The Privilege of Discipling our Kids

[et_pb_section admin_label="section" fullwidth="off" specialty="off" background_image="http://www.wellspringcolorado.com/wp-content/uploads/2015/04/goldbackground.jpg" transparent_background="off" allow_player_pause="off" inner_shadow="off" parallax="off" parallax_method="off" padding_mobile="off" make_fullwidth="off" use_custom_width="off" width_unit="on" make_equal="off" use_custom_gutter="off"][et_pb_row admin_label="row"][et_pb_column type="4_4"][et_pb_cta admin_label="Call To Action" title="The Privilege of Discipling our Kids" button_url="http://www.wellspringcolorado.com/connect" url_new_window="off" button_text="Back" use_background_color="off" background_color="#2EA3F2" background_layout="dark" text_orientation="left" body_line_height="2em" use_border_color="off" border_color="#ffffff" border_style="solid" custom_button="off" button_letter_spacing="0" button_use_icon="default" button_icon_placement="right" button_on_hover="on" button_letter_spacing_hover="0" header_font_size="42" body_font_size="14" button_text_size="20" button_border_width="2" button_border_radius="3" button_border_radius_hover="3"] [/et_pb_cta][/et_pb_column][/et_pb_row][/et_pb_section][et_pb_section admin_label="section" transparent_background="off" background_color="#f4f4f4" allow_player_pause="off" inner_shadow="off" parallax="off" parallax_method="off" padding_mobile="off" make_fullwidth="off" use_custom_width="off" width_unit="on" make_equal="off" use_custom_gutter="off"][et_pb_row admin_label="row"][et_pb_column type="4_4"][et_pb_text admin_label="Text" background_layout="light" text_orientation="left" text_font_size="14" use_border_color="off" border_color="#ffffff" border_style="solid"] By: Jon Weeks, Children and Family Intern, Wellspring Englewood

I have been both blessed and cursed by being thought of as “cool” by kids. I attribute it to being one at heart. It truly has been obvious what kind of work God is pulling me into. Time and time again I have gotten children in trouble for running around the sanctuary, by instigating the chase. It doesn’t matter who you are, if you are in your twenties, kids want to follow you.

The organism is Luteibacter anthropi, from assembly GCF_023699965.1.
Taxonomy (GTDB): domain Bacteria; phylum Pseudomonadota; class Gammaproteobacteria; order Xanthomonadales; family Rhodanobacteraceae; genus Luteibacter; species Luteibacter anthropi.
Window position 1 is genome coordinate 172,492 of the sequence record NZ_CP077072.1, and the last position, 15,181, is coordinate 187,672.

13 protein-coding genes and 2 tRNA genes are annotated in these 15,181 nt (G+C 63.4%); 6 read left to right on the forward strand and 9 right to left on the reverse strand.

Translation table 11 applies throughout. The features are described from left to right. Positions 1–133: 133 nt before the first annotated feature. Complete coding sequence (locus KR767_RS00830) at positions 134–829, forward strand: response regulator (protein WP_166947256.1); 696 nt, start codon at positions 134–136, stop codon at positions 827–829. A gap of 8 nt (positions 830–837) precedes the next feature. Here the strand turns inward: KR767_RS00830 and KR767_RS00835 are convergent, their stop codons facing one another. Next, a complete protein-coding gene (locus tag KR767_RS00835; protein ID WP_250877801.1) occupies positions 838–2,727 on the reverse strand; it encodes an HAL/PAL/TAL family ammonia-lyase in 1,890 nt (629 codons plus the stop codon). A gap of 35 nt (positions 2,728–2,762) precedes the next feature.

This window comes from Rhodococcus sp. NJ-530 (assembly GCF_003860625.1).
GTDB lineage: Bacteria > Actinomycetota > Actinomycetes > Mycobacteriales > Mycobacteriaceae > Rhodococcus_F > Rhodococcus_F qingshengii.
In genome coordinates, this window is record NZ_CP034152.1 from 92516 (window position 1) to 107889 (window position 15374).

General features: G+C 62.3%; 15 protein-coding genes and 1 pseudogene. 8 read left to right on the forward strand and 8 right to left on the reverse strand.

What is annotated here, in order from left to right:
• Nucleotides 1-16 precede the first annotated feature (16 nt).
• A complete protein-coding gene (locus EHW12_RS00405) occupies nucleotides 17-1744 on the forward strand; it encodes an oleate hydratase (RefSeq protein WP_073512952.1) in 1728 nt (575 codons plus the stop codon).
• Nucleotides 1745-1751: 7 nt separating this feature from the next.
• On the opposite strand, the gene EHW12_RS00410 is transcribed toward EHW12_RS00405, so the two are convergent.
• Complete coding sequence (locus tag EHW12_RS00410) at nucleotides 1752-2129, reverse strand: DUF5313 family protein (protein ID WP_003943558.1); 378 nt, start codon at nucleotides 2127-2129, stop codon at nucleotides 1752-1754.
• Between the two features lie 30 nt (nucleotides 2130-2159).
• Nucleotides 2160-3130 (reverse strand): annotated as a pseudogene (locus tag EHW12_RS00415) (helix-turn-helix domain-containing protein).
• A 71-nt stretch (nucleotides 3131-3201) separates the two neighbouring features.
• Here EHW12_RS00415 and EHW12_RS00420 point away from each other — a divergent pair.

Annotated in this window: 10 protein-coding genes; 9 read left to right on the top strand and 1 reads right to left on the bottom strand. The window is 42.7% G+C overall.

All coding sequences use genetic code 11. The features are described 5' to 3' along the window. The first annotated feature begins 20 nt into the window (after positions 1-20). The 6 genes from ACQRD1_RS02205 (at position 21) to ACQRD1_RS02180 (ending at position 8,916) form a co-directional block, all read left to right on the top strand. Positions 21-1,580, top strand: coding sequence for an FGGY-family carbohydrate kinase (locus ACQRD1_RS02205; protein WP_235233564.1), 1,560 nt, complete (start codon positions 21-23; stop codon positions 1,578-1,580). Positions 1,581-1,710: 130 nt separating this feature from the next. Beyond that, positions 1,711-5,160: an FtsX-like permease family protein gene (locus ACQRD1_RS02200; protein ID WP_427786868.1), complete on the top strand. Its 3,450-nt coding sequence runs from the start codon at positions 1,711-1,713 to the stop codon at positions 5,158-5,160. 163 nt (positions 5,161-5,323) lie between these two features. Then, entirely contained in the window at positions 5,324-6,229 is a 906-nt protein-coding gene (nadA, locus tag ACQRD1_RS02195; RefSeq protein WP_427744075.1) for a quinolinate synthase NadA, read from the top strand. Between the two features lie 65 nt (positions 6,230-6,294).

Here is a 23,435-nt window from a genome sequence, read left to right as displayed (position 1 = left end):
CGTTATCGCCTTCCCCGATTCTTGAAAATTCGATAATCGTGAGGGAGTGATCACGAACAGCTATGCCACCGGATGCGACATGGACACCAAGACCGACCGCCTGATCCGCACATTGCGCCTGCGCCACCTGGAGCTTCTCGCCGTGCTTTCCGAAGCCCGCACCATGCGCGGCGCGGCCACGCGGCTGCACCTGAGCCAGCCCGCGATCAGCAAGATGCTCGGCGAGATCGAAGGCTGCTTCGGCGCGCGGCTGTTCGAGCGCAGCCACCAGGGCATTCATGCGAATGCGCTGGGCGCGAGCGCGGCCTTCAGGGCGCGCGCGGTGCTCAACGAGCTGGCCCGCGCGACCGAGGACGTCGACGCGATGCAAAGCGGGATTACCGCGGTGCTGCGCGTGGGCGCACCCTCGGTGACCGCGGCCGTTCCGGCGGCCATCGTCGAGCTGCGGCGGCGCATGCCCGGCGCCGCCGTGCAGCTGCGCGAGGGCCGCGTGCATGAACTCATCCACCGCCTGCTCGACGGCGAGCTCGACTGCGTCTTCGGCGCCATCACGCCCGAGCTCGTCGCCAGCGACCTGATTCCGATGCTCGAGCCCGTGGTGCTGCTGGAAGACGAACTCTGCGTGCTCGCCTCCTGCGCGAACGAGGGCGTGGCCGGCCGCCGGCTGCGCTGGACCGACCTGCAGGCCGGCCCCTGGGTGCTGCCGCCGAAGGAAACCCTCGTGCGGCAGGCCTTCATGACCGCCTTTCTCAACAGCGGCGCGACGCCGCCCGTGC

Last month, I had the chance to teach the 4th and 5th grade class at Wellspring. As we moved from the comfy couches to the unforgiving chairs around a blank white table, everyone knew that the bible study was about to begin. This is not a hated time but if you have ever taught kids I don’t even need to describe what was going to happen next… energy and whining. These kids were only behaving this way because they thought what was in the headlights was predictable, boring. I told them that today they had a choice. I reassured them that this was not a trick and there was no guilt or punishment either way. On one hand, they could go to the other side of the room to have a snack and play whatever they wanted as long as it was quiet, on the other they could sit here and learn something they never heard before. I was not surprised that within a couple of minutes everyone had chosen to listen in.

I attribute this to the fact that our students are not uninterested by the gospel, but unchallenged by it. Right now we are in a particularly depressing time in the Catechesis curriculum trying to grasp the weight of our sinful rebellion that caused all pain, sorrow, and chaos. Our leaders have been doing a great job allowing the gospel message to take root by leading our kids out into the desert. It takes confidence to not finish each week with a simple wrap up answer that sits well, but to end with questioning. If we are unable to keep God’s law then why did he even give it to us? Did God make us in such a way that we could never please him? Our leaders know that in order to know how great God is, we also need to know how far we’ve fallen. This confidence is not only required of our leaders in the gospel, but also our students confidence in their leaders.

Nothing makes a kid believe that you care about them like participating in what they care about. Kids have had engrained into their DNA that they are students. The primary interaction they receive from adults outside of their parents is the teacher/student relationship. Our leaders are teachers in every sense of the word, but more than that they are people who come alongside of kids to enjoy what they enjoy. This is the hope of our 4th and 5th grade events, which have largely attracted the entire family. In these events students, teachers, and parents break the mold by becoming teammates. While playing capture the flag or kickball our kids begin to understand that their teacher values them. This builds the kind of relationship necessary to both lead and follow well in the classroom. Our students are challenged out of boredom because our leaders are willing to dive for a homerun. This weird reality is what I most wanted to share this month. I hope that it will spark a fire in those thinking about what it means to lead and encourage those who are to continue on.

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